Land Rover is gearing up for an eight-week humanitarian expedition to sub-Saharan Africa as part of the Mobile Malaria Project.
The modded Discovery will travel more than 6,300 km (3,914 miles) across Namibia, Zambia, Tanzania and Kenya, with three Oxford University researchers onboard. Once there, they will investigate the challenges facing those who are trying to keep malaria in check, as 90% of the world’s cases occur in Africa.
Developed by Land Rover’s SVO division, this SUV comes equipped with a mobile genetic sequencing laboratory that makes full use of the Discovery’s 1,137 liter (40.1 cu.ft) load space. It also features a freezer unit to store supplies, a bespoke load space configuration frame system, specially-designed storage equipment cases, an on-board expedition battery, satellite phone, custom mapping, iPads, a fire suppression system and more.
As for the exterior, there’s a dual sun awning, rescue equipment, a winch, sand/mud tracks, recovery tethers, 4×4 tires, a coil suspension jacking kit and towing eye, expedition roof rack and LED night driving lamps.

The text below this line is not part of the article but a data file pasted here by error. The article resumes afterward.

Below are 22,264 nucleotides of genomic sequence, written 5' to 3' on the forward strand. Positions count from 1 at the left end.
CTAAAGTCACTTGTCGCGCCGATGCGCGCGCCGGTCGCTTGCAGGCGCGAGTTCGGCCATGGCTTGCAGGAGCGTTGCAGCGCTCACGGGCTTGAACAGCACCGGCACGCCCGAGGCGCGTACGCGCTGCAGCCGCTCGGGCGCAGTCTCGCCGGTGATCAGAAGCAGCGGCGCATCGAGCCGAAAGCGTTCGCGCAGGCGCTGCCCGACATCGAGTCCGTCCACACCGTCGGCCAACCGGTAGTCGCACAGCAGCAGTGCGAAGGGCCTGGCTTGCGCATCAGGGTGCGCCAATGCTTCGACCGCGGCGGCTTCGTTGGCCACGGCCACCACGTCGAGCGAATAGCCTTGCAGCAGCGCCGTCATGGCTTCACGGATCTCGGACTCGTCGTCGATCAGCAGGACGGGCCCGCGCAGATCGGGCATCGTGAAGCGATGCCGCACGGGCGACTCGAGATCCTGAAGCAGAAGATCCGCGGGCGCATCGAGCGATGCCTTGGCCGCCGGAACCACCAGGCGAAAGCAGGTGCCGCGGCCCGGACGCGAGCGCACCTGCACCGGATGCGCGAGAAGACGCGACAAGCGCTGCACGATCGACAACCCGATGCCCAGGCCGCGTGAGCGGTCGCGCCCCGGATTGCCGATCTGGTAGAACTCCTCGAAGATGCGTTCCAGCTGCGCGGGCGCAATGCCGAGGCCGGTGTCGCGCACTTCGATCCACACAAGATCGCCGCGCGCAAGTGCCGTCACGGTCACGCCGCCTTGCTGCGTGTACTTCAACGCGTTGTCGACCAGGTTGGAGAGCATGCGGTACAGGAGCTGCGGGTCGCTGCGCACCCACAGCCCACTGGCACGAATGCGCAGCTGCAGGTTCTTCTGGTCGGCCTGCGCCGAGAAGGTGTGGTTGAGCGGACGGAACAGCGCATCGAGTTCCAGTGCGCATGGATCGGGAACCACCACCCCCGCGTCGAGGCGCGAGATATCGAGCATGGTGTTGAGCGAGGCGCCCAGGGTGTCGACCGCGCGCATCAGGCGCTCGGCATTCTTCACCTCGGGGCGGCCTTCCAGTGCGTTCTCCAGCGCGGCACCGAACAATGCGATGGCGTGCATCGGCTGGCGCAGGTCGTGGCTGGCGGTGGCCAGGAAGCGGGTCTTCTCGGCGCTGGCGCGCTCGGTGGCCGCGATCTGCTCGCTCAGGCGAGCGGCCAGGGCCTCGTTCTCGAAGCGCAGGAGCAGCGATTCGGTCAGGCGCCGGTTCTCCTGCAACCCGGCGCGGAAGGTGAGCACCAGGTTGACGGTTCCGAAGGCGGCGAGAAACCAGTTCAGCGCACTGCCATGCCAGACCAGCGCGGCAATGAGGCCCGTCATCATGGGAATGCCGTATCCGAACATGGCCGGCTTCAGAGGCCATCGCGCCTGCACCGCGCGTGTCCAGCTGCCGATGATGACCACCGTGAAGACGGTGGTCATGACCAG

“We are humbled that Land Rover and the Royal Geographical Society (with IBG) have chosen our project as the 2018 bursary winner. Although global malaria rates have halved over the past 20 years, progress more recently has stalled. By working with colleagues in Namibia, Zambia, Tanzania and Kenya, our journey will help us to understand the challenges facing malaria researchers in Africa in 2019,” stated project leader Dr George Busby.
“The loan of the Discovery not only gives us the capability we need to visit locations we might not have been able to reach otherwise, it gives us the space and versatility to transport the equipment we need. This will allow us to gain a better understanding of how this technology could be used to answer locally relevant questions about malaria parasites and the mosquitoes that transmit them.”
The Mobile Malaria Project will set off from the UK on March 22nd.